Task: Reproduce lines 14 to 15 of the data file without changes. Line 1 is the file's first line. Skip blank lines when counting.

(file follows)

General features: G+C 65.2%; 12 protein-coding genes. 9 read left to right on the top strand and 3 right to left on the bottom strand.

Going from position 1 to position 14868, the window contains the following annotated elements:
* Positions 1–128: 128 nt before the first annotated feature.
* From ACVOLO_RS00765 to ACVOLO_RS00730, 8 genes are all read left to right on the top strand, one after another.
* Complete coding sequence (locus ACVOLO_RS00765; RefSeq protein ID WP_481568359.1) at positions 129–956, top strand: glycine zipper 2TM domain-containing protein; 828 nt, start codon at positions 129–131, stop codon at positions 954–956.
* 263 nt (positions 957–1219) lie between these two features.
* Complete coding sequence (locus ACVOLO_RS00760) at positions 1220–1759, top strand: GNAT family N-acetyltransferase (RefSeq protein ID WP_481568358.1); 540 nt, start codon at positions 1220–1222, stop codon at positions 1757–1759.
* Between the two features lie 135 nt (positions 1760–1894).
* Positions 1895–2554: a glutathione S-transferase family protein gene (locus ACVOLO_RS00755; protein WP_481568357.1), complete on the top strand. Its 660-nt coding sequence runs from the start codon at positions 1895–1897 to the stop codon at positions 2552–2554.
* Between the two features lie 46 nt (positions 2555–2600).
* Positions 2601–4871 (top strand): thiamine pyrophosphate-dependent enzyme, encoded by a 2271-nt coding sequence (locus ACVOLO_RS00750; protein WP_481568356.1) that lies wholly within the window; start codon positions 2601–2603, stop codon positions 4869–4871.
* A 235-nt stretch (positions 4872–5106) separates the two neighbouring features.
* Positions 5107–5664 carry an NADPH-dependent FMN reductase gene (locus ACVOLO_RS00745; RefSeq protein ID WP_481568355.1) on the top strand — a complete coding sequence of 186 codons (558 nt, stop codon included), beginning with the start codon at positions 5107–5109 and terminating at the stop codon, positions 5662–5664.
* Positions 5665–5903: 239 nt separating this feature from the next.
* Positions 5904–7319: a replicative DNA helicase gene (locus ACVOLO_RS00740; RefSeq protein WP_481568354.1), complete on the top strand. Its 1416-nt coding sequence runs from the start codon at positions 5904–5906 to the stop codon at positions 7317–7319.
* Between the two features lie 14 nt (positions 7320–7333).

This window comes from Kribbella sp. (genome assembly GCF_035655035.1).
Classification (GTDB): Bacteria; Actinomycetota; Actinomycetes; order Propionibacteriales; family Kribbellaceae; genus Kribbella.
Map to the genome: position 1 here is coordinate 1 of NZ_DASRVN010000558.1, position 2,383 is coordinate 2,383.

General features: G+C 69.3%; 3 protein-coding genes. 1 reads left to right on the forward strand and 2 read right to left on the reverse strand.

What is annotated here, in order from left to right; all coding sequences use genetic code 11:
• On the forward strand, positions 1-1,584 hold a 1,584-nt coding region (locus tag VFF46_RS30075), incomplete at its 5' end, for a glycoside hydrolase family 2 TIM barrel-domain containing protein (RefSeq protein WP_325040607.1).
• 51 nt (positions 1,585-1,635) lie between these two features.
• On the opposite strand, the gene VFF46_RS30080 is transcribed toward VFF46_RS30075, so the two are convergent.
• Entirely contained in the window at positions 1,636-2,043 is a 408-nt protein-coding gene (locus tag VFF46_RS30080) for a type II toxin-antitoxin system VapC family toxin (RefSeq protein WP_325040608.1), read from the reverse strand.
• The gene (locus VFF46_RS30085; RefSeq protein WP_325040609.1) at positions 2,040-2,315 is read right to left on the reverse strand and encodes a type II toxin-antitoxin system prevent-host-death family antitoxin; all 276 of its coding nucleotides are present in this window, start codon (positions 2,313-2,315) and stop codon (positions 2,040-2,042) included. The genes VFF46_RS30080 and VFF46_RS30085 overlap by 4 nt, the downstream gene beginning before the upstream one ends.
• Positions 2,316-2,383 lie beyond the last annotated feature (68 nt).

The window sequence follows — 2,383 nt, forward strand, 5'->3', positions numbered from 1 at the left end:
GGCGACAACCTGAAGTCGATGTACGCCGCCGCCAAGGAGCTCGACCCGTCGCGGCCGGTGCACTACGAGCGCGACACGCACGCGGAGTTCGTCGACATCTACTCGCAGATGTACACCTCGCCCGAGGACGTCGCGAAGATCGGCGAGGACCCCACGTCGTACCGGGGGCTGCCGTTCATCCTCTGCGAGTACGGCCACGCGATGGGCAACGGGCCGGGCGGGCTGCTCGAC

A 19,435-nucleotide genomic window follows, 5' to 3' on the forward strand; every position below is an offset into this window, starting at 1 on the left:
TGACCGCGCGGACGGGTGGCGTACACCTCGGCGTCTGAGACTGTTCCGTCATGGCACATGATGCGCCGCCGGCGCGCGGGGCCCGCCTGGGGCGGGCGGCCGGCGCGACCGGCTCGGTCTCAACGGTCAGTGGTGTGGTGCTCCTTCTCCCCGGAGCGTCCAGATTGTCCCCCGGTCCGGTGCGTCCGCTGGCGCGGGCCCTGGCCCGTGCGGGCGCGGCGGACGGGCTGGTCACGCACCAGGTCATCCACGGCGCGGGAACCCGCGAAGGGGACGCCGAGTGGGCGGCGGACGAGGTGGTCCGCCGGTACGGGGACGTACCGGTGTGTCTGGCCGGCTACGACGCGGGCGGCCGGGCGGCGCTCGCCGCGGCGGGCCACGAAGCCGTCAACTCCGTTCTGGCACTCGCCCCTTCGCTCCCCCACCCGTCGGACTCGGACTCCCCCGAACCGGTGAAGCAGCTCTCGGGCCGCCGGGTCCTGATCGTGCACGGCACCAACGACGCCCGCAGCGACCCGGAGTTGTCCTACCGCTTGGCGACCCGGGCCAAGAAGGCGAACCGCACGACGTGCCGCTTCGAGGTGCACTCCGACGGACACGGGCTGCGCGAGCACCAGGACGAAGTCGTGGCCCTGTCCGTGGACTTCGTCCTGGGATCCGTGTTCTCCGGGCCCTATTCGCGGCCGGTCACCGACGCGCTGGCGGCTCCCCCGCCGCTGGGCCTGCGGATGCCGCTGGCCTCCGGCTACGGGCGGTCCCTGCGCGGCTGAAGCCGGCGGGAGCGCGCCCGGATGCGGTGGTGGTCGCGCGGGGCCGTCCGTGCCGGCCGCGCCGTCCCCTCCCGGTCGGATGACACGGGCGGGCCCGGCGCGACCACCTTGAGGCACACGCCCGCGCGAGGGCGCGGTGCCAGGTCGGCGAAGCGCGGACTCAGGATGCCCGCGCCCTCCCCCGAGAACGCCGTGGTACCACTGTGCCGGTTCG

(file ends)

* Positions 5665–5903: 239 nt separating this feature from the next.
* Positions 5904–7319: a replicative DNA helicase gene (locus ACVOLO_RS00740; RefSeq protein WP_481568354.1), complete on the top strand. Its 1416-nt coding sequence runs from the start codon at positions 5904–5906 to the stop codon at positions 7317–7319.